“He who is not with Me is against Me.  He who does not gather with me, scatters.”  Plain spoken, without compromise.  And the woman in the crowd who would flatter Him by praising His mother, who tells Him, “Blessed is the womb that bore Thee and the breasts that nursed Thee.”  His response, “Rather, blessed are they who hear the word of God and keep it.”  Jesus is very direct.  He does not mince words.  Practical, too:  “Gather up the fragments, lest they be wasted,” He says to His apostles after the miracle of loaves and fishes.

Very direct, indeed.  In speaking to the Jews who taunt him about His own nature and His relationship with the Father, “The reason you do not hear is that you are not of God.”  And this is followed by His direct claim, “Before Abraham came to be, I am.”  “And if I say I do not know Him – that is God the Father – I shall be like unto you, a liar!”  Blunt!   No, Jesus is not always peaches and cream.

“Blessed are they who have not seen Me, Thomas, but yet have believed.”  Not angry, necessarily, more disappointed, but ever direct and to the point.  “Woe to you Pharisees and Saducees – hypocrites.”  He called them what they were. 

And our Lord’s encounter with the Samaritan woman at Jacob’s well: when Jesus asks her to draw Him a drink of water because He has no means of bringing the water to Himself.   She is astonished that He would even speak with her.   Jews and Samaritans do not generally communicate; but there is banter between these two.   He tells her to go get her husband; she stammers in telling Him that she has no husband, and Jesus gently and not maliciously telling her that neither were the five men her husbands who had lived with her earlier.  She is chided, not humiliated.  She goes in to town later and tells all her friends, “That Man told me everything there was to know about myself.”  One can only surmise from what is written that that woman would never be the same, was on her way to becoming a better woman, a reformed woman, a woman who would mend her ways.

To whom does Jesus speak more firmly than to that woman taken in adultery, dragged into the temple by those who would apply the law to see if Jesus is strong enough and faithful enough to the law to help them stone her to death.  It is the law!  But our Lord turns the tide.  No one knows what He wrote in the sand before those wild-eyed men who perhaps saw some of their own misdeeds appear in the sand before them.   But we can infer it from all that is written here.  And we hear His final words to her, even as we should hear those same words as each of us leaves the confessional, “Go, and sin no more.”  Clear spoken!  No compromise.

And Jesus speaks plainly to each of us, just as He did His Apostles: “You are the salt of the earth; but, if the salt shall lose its savor, wherewith shall it be salted?  It is good for nothing except to be cast forth and trodden under the feet of men.”  Our Redeemer is talking to you and me and every man who bears the mark of His priesthood upon him.  He is talking to you, Deacon Frattaruolo.  You are one with Jesus Christ now, bearing the indelible mark of the priesthood – even in the limited way Holy Church has given it to you for all eternity.  Whether you are destined – by your own actions – for heaven or hell, you will bear that mark upon you forever.  And so will each one of us – whether a deacon or a pope. Each of us will carry into eternity the choices we have made in attempting to fulfill our mission.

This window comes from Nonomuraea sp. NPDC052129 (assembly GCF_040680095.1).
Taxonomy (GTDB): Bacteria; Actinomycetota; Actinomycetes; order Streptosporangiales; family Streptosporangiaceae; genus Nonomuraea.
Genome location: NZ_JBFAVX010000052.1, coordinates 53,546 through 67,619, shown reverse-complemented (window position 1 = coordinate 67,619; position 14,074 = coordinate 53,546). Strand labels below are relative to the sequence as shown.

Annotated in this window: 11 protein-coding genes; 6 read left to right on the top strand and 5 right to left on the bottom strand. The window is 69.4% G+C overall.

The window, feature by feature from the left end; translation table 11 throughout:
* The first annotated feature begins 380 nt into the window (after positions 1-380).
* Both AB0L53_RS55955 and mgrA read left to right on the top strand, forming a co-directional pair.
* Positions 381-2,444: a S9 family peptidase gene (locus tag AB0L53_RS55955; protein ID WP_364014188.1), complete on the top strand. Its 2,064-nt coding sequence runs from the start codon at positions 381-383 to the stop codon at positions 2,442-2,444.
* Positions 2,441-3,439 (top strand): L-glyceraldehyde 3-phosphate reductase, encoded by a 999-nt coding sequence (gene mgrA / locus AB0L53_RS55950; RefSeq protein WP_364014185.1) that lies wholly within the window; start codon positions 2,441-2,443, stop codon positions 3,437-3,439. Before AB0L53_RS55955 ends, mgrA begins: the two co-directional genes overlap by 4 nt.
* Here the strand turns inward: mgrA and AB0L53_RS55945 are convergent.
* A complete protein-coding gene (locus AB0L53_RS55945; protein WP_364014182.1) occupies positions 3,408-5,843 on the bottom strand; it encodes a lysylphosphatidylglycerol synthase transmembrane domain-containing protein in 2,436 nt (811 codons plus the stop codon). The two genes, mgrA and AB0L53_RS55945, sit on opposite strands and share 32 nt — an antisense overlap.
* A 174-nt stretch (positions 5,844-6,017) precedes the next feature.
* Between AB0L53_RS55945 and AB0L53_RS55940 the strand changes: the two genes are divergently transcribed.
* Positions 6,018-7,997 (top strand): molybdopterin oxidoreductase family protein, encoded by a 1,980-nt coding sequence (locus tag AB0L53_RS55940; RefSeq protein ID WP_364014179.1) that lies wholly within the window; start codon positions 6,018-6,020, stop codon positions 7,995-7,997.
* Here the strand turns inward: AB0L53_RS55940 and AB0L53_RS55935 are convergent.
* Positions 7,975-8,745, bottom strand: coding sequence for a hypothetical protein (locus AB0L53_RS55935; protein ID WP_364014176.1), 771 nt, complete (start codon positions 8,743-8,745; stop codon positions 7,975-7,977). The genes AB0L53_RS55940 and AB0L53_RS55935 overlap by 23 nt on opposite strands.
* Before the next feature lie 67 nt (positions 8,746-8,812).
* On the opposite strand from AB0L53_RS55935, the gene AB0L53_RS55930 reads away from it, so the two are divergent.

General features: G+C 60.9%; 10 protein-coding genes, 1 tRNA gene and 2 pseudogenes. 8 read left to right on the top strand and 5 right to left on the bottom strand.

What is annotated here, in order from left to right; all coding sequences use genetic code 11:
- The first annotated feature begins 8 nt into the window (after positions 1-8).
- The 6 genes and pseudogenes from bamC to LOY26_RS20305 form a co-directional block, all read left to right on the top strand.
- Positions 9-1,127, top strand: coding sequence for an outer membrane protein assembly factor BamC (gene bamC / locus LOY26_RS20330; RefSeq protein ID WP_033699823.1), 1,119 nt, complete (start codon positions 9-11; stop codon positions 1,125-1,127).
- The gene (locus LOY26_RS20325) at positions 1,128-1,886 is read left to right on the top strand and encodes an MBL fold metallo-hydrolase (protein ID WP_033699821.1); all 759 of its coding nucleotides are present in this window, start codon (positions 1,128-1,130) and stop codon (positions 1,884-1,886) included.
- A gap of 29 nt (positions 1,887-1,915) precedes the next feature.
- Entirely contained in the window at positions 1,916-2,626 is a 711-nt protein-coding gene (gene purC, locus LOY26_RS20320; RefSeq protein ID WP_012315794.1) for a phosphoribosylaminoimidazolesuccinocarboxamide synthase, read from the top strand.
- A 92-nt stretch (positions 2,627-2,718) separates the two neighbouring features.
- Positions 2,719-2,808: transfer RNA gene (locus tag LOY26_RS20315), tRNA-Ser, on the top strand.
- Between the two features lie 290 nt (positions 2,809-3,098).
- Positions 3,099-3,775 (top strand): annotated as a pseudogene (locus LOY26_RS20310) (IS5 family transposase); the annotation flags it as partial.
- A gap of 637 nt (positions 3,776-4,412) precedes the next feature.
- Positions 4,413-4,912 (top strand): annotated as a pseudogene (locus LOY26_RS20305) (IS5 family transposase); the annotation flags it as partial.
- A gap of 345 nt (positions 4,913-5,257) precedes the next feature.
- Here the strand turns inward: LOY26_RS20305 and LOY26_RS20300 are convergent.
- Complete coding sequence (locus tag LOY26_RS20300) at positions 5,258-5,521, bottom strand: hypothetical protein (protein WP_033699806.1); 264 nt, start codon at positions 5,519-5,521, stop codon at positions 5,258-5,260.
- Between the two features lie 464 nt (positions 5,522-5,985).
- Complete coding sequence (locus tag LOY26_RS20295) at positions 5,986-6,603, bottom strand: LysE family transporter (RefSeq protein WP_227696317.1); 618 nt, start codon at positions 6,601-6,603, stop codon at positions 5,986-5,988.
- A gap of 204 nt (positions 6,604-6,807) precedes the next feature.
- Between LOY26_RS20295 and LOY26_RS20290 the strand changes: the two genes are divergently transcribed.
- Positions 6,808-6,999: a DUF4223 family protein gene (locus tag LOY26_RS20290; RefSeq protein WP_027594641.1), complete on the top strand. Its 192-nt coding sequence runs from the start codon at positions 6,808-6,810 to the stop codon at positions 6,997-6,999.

Saint Paul cautions us, “Preach the word.  Be instant in season and out of season.  Reprove, entreat, rebuke in all patience and doctrine, for the time is coming when they shall not endure sound doctrine, but according to their own desires they will heap to themselves teachers having itching ears, and will indeed turn away from the truth.”  That time, of which Saint Paul speaks is now, not some far off time in a ‘never, never’ land.  It is here.  Here in nearly every chapel, church, oratory and cathedral throughout the world.  Too many “Other Selves” of Jesus Christ have abandoned His word.  Too many seek their own ends, and bow to the whims of the Devil and the world.

We must keep the Faith – in everything we do.  Jesus speaks to us plainly, too – almost in the same way as He chides us about losing the savor of our salt.”  “You are the light of the world.  . . Let your light so shine before men that they may see you good works and glorify your Father Who is in heaven.”  Jesus Christ compares you to Himself – the eternal light shining before the entire universe.

It is indeed well for us to be imitators of that Christ Who is gentle and kind and shepherd-like, but we must also be able to admonish as Jesus so often did while on this earth.  We are living in a world that cries out for admonition and enforcement of God’s laws.  We – all of us – can no longer afford to be indifferent to the decadence and abuse of what the Scriptures teach us in living good and wholesome lives in the sight of all men.  We must allow our lights to shine before us, that we may truly place before the world the Other Self of Jesus Christ – not some abysmal imitation.

May God bless us all.

The Most Reverend John J. Humphreys, D.D.

Our Lady of Good Hope Old Roman Catholic Church

Pinellas Park, Florida

November 10, 2015

Continuing Education

    Our annual meetings always devote time to continuing education.  This year we concentrated on the musical theory behind Gregorian Chant, the history of the Chant, the importance of prayer-like timing and appropriate tone of voice in the celebration of Mass.  We discussed the resources available for the musical notation for the parts sung at High Mass and Solemn Mass.

 

Dinner at Italia Mia

    Great Italian food in copious quantities!

 

 

 

 

 

 

 


Dei via est íntegra
Our Lady of the Rosary, 144 North Federal Highway (US#1), Deerfield Beach, Florida 33441  954+428-2428
Authentic  Catholic Mass, Doctrine, and Moral Teaching -- Don't do without them -- 
Don't accept one without the others!